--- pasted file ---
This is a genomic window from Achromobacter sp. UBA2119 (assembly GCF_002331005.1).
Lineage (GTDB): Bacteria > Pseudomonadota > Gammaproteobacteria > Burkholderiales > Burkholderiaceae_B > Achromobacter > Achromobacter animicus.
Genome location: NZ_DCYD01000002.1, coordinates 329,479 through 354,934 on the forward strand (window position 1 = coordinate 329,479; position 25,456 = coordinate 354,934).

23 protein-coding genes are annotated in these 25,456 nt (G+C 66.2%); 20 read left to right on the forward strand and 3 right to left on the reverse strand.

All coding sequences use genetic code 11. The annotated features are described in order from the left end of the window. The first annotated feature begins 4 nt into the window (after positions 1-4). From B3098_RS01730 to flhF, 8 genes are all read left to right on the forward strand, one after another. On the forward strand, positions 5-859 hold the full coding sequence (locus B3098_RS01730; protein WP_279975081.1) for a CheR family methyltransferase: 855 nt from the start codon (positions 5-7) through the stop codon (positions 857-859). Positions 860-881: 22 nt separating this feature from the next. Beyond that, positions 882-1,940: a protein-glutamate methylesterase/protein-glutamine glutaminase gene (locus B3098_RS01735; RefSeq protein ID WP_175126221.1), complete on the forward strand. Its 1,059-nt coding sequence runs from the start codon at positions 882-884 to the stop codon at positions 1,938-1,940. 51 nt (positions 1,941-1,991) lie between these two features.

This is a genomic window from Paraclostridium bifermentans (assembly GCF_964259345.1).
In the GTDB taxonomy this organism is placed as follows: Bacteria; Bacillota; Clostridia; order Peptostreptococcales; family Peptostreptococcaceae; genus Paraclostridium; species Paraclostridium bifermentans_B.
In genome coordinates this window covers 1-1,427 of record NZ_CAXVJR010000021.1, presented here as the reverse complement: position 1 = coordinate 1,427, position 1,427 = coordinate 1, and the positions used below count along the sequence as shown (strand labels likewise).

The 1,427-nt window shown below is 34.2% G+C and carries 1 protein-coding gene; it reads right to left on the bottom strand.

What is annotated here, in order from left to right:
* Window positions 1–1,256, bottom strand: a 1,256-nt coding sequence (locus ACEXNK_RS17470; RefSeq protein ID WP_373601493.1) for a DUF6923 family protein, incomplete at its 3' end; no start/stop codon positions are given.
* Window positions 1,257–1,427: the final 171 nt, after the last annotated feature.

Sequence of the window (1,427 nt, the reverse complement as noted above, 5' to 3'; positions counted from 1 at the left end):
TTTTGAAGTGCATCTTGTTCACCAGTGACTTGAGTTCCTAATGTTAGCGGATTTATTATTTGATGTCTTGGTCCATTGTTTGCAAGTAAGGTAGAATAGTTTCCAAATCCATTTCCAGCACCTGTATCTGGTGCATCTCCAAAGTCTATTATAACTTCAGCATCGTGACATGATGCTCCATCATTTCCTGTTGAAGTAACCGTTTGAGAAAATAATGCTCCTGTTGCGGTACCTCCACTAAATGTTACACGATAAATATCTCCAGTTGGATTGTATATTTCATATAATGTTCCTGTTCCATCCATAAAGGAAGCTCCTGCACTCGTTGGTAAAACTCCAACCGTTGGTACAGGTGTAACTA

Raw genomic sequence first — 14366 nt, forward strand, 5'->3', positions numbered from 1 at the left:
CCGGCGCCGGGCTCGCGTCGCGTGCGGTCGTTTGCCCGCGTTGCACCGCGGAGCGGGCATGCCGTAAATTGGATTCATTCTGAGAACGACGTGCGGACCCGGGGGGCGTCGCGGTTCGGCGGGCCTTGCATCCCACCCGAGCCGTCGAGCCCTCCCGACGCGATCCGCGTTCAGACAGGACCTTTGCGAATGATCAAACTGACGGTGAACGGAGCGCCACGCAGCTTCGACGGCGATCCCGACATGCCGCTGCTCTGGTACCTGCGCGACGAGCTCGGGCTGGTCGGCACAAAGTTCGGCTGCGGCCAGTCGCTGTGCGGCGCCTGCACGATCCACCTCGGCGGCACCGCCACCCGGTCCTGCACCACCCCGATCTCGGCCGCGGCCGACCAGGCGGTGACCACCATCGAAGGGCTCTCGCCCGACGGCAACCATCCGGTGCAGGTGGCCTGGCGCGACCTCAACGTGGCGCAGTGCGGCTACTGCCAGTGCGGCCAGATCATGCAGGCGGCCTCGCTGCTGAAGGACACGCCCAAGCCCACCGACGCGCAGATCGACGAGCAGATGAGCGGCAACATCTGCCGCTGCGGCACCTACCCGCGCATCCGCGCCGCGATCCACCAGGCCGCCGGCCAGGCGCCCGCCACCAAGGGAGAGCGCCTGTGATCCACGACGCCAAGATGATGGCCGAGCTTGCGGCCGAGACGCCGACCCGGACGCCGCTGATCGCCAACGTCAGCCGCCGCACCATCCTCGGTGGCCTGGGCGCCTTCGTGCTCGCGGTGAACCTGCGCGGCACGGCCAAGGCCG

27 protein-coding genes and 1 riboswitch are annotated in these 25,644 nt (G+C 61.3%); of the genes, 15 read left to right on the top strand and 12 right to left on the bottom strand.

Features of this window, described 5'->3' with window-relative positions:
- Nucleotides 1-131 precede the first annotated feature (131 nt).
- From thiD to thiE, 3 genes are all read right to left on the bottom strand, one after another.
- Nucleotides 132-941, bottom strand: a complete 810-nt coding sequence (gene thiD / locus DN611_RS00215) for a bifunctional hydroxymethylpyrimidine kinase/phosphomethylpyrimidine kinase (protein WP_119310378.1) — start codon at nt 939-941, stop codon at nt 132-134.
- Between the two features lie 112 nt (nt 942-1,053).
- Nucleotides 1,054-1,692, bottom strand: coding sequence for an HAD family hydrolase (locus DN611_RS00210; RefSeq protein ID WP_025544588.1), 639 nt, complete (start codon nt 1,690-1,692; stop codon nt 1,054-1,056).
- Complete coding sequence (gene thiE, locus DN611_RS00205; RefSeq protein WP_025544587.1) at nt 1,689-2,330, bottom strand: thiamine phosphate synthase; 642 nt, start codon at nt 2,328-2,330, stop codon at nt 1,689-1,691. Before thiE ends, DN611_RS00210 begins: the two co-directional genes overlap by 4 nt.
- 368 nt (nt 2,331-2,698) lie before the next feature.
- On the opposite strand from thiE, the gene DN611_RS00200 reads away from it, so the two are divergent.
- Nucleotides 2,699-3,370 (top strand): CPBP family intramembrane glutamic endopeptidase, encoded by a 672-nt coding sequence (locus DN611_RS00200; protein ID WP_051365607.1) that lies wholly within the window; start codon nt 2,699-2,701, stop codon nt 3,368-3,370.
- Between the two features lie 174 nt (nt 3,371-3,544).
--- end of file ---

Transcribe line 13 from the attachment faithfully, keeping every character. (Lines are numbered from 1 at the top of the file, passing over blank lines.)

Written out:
Sequence of the window (1,427 nt, the reverse complement as noted above, 5' to 3'; positions counted from 1 at the left end):